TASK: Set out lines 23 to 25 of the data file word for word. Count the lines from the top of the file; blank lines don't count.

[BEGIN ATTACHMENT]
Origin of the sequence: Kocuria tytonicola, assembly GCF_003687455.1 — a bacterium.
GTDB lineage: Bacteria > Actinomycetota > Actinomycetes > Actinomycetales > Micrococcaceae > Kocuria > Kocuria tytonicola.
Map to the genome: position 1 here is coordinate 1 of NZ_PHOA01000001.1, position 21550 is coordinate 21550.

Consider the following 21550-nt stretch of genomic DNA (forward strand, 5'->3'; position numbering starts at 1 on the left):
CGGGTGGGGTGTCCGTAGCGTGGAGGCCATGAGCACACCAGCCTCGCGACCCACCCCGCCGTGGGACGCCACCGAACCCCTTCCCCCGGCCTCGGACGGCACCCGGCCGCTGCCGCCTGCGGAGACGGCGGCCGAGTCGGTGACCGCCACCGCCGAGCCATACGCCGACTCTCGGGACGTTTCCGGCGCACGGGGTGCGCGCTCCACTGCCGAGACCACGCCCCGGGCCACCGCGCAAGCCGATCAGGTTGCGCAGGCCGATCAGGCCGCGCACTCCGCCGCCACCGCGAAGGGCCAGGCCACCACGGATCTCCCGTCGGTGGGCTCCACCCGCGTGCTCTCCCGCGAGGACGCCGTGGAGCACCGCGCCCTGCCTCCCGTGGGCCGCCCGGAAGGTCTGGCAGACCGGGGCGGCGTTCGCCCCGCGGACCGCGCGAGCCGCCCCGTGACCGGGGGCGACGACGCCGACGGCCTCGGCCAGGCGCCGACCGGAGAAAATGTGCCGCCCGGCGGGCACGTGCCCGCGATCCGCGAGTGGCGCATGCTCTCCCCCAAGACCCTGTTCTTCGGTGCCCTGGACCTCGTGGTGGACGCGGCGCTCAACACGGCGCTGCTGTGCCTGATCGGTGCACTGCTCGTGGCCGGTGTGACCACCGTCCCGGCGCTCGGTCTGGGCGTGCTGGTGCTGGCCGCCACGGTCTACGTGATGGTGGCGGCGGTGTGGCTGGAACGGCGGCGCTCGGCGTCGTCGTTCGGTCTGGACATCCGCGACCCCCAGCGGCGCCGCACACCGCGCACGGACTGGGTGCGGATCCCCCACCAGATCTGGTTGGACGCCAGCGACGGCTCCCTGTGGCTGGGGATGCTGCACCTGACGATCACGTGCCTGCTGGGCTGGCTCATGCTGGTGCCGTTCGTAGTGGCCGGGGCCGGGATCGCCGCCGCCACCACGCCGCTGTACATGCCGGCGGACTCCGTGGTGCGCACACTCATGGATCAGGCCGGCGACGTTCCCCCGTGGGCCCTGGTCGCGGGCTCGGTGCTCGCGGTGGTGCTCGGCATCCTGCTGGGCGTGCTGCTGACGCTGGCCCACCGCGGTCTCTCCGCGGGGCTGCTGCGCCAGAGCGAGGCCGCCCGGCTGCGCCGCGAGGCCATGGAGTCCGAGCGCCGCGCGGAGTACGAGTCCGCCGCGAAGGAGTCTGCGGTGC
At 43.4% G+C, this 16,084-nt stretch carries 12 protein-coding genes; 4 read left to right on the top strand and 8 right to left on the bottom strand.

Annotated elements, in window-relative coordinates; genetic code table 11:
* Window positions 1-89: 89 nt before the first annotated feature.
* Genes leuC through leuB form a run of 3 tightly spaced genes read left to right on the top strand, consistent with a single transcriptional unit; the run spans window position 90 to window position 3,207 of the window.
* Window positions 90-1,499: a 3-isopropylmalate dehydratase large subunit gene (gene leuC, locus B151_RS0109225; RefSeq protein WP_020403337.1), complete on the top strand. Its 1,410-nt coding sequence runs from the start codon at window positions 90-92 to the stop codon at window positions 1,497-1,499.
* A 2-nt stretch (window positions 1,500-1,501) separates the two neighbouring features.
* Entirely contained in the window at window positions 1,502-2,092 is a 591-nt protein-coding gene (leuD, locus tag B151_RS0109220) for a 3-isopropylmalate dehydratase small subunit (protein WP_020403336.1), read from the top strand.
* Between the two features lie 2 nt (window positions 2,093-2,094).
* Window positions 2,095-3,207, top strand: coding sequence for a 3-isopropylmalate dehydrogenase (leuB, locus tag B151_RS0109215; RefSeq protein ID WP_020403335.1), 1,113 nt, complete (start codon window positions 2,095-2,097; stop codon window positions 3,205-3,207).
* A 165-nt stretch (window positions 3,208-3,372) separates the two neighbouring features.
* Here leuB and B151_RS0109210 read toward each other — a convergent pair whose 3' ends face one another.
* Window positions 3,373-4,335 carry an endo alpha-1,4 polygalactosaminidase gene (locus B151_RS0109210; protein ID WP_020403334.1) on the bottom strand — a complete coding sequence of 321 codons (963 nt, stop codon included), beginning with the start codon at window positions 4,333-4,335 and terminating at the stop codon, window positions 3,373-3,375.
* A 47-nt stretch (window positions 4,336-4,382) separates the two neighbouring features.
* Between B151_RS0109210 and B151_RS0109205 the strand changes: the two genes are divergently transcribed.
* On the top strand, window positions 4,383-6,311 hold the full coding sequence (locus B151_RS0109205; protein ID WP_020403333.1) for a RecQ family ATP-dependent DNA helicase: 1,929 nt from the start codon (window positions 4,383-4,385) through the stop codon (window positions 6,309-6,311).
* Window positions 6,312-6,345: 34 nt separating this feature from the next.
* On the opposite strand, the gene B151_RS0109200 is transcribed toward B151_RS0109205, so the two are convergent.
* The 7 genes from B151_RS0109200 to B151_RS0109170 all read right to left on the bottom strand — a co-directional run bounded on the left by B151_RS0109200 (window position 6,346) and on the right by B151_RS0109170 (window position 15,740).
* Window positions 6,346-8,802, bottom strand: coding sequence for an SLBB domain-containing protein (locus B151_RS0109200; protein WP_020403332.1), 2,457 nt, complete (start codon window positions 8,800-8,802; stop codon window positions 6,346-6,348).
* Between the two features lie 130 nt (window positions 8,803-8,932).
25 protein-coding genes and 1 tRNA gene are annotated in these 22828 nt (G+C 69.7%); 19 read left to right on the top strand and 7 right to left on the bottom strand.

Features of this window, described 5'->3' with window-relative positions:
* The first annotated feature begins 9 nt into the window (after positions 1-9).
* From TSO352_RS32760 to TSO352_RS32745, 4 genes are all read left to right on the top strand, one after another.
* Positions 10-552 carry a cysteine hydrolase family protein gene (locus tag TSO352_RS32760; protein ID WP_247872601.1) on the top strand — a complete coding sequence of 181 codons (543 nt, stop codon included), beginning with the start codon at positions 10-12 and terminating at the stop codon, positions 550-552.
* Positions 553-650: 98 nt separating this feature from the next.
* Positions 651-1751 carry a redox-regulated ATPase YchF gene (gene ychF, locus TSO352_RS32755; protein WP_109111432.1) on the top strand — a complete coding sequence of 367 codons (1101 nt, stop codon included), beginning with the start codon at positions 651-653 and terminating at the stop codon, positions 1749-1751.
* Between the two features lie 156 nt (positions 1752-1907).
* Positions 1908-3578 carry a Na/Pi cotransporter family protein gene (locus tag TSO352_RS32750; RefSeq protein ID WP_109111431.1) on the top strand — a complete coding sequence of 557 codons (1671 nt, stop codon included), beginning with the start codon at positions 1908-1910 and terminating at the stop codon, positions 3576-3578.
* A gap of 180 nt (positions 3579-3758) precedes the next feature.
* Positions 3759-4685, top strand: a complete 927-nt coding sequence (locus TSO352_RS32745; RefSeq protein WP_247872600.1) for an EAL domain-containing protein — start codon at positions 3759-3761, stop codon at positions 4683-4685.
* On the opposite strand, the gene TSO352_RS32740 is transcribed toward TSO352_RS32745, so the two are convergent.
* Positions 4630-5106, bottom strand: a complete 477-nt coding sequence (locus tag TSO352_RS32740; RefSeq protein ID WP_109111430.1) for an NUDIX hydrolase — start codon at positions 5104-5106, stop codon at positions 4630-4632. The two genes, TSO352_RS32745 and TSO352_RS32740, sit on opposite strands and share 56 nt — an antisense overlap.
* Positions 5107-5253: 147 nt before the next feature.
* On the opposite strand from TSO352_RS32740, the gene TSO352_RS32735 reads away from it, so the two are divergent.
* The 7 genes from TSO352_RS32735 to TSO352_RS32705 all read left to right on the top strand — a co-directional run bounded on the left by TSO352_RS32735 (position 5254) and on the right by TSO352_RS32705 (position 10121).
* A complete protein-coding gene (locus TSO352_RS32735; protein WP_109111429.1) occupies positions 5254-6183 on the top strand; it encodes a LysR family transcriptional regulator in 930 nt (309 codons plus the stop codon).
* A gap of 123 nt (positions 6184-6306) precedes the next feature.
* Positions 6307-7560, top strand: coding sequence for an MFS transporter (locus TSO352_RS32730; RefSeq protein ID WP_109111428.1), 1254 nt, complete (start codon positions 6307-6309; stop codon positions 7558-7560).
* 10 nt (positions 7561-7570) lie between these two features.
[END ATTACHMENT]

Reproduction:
* The 7 genes from B151_RS0109200 to B151_RS0109170 all read right to left on the bottom strand — a co-directional run bounded on the left by B151_RS0109200 (window position 6,346) and on the right by B151_RS0109170 (window position 15,740).
* Window positions 6,346-8,802, bottom strand: coding sequence for an SLBB domain-containing protein (locus B151_RS0109200; protein WP_020403332.1), 2,457 nt, complete (start codon window positions 8,800-8,802; stop codon window positions 6,346-6,348).
* Between the two features lie 130 nt (window positions 8,803-8,932).